How much do I really need in my EF?

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I’ve been reading a lot about emergency funds on random PF blogs lately, and the common theme seems to be the need to have a reasonable amount in your EF to avoid falling into trouble. While I never originally planned to fund an emergency fund at all until my debts were paid off, that has changed since I began this blog.
I’ve managed to assemble a $1000 fund, which I have no intention of dipping into.
That’s despite the fact I really need new tyres on my car and there’s not quite enough amassed in my billpaying account to pay for them.
However, in the past few weeks I’ve become quite focused on getting a bigger EF set up.
This has partly been because I’ve been following the struggles that JW has been going through over at Need to Be Debt Free (link via the Blogroll if you haven’t checked out
this great blog).
Poor JW has experienced an almost unbelievable number of adversities in the past few months but is still afloat (in fact, a darned sight more so than he would have been if not
for this debt repayment journey).
I continue to take my hat off to JW as he weathers this storm.
Anyway, it made me think that $1000 wouldn’t really make enough of a difference if I found myself in a similar situation, with a similar set of problems.

And since my next goal is home ownership, it’s fair to say that I need some extra cash
lying around _ above and beyond any home deposit _ to avoid the chance of having some big drama derail our mortgage repayments (which are likely to be hefty!) when and if we start making them. We really probably need to fund an EF to the tune of at least $3000-5000 to ward off any immediate dramas once we eventually do buy. This is especially true since we want to have a baby in the next few years too!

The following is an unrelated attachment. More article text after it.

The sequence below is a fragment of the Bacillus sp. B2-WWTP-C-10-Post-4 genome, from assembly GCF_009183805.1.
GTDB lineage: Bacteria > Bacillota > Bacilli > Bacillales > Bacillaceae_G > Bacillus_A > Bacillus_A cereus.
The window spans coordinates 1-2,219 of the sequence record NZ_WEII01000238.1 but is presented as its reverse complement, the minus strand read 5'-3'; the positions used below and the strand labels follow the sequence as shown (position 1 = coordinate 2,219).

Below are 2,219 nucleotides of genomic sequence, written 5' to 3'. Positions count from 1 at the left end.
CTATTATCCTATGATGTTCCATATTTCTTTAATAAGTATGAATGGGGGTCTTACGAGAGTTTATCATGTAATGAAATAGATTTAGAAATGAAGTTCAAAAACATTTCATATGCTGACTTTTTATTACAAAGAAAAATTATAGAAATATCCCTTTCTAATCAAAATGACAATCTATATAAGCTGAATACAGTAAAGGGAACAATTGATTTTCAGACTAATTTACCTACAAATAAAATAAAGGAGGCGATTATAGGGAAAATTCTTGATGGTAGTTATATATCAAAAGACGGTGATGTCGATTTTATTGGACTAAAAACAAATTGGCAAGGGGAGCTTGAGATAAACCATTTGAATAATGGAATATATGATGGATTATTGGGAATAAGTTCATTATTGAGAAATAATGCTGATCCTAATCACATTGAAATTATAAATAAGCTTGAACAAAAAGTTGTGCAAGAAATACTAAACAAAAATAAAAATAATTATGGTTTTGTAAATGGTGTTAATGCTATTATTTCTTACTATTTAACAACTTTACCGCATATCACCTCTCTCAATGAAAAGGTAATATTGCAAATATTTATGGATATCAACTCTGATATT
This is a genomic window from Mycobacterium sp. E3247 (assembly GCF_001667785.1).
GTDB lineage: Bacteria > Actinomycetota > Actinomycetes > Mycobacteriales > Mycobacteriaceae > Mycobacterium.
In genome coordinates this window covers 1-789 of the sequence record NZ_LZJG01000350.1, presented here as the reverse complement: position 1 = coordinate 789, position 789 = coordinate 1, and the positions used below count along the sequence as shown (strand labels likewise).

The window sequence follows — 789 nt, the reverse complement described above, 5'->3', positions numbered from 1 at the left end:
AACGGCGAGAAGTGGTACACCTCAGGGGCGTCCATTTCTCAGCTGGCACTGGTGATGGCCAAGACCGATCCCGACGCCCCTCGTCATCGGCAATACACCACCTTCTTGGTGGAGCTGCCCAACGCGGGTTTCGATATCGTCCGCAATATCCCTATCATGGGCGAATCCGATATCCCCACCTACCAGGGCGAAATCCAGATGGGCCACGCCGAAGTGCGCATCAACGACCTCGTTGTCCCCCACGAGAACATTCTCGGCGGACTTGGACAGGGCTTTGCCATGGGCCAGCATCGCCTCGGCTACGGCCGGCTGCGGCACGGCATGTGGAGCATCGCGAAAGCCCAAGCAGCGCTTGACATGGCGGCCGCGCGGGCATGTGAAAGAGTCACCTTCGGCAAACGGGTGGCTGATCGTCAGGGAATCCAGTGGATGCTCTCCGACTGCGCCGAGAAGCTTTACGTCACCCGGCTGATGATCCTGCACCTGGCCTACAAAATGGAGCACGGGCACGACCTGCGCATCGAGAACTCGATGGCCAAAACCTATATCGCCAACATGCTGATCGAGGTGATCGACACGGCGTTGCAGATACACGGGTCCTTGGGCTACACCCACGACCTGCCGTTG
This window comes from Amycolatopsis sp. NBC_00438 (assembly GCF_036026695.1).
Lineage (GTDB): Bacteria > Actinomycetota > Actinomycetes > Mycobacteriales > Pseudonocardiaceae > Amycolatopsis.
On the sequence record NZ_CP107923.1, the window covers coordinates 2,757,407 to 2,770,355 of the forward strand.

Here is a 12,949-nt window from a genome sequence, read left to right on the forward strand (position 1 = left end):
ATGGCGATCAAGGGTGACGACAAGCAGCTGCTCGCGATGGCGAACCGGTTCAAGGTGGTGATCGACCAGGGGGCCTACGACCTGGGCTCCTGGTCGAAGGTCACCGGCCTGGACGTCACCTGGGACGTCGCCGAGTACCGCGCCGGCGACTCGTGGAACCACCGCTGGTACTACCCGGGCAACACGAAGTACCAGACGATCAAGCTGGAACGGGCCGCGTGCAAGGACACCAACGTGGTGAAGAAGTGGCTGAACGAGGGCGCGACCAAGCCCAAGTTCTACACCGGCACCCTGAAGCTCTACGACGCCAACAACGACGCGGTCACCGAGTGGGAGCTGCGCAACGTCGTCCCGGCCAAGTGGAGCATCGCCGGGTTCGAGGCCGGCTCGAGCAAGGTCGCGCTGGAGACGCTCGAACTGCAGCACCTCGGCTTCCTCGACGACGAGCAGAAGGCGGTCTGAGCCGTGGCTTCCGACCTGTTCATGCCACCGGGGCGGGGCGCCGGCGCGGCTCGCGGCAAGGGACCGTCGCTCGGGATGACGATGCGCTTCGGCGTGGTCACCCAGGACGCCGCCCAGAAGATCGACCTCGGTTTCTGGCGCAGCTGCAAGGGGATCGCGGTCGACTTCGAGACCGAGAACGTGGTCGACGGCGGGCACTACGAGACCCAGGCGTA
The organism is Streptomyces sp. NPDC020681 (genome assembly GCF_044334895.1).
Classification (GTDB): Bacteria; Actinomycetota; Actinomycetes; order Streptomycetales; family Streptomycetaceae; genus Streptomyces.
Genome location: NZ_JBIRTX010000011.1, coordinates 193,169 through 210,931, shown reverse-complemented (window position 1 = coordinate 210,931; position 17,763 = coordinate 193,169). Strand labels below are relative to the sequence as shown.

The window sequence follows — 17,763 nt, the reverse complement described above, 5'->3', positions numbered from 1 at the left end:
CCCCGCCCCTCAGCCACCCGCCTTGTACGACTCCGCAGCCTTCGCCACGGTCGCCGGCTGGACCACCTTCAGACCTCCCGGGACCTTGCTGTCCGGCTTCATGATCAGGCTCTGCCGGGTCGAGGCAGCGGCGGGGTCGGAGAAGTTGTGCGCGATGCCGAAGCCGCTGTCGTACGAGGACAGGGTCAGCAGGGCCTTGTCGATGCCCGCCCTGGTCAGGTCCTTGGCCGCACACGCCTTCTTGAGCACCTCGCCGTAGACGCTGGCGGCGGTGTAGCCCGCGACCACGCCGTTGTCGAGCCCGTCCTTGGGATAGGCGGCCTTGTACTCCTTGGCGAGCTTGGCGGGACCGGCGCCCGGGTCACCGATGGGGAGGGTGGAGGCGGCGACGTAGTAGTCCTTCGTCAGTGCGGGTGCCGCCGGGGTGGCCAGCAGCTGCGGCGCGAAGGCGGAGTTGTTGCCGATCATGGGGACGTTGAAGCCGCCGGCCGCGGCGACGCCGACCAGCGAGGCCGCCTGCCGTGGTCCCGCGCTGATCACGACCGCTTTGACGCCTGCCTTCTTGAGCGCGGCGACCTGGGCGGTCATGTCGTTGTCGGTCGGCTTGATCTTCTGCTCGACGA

The idea of putting more towards an EF at this time pains me (and I doubt we will even
contemplate it until we have paid off our car) but I am starting to see how easy it would be to end up back in credit card debt if just one thing went wrong. As an alternative to saving the funds directly to boost our EF there are a few other options, neither of which are helpful in the short term:

1) Hope for the best and wait for those annual lump sums to come around again. This is not really a short-term option as we willl not be due for any payments now until after July 2008. This is fine if nothing happens in the meantime.

2) The other, perhaps even longer term option, is to save a larger deposit overall before buying a home and use part of the $7000 first home owners grant (FHOG) to boost the EF up to $5000. That would still leave $3000 from the grant for buying- and loan-related fees. Since my major concern is how we would cope with a crisis once we have to make
mortgage payments, this is probably the better option for us.

It’s interesting to me that as I become closer to being debt-free (well, free of `bad’ debt anyway), my goals and my focus have changed. Though I should be celebrating the approach of our last debt being paid off (early next year), instead I am thinking where the money will go next. It certainly won’t suddenly be available for pedicures and high fashion, though I might adjust my budget to allow for these as once-in-a-blue-moon treats! It sure proves that once you are focused on it, money management is a lifetime goal.

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1 Comment »

  1. I would budget a month ahead so you can maange all unexpected events. With a high income like JW, I find it sad that he has so much trouble. $10k last month income and no money? Um, it should have been better planned.

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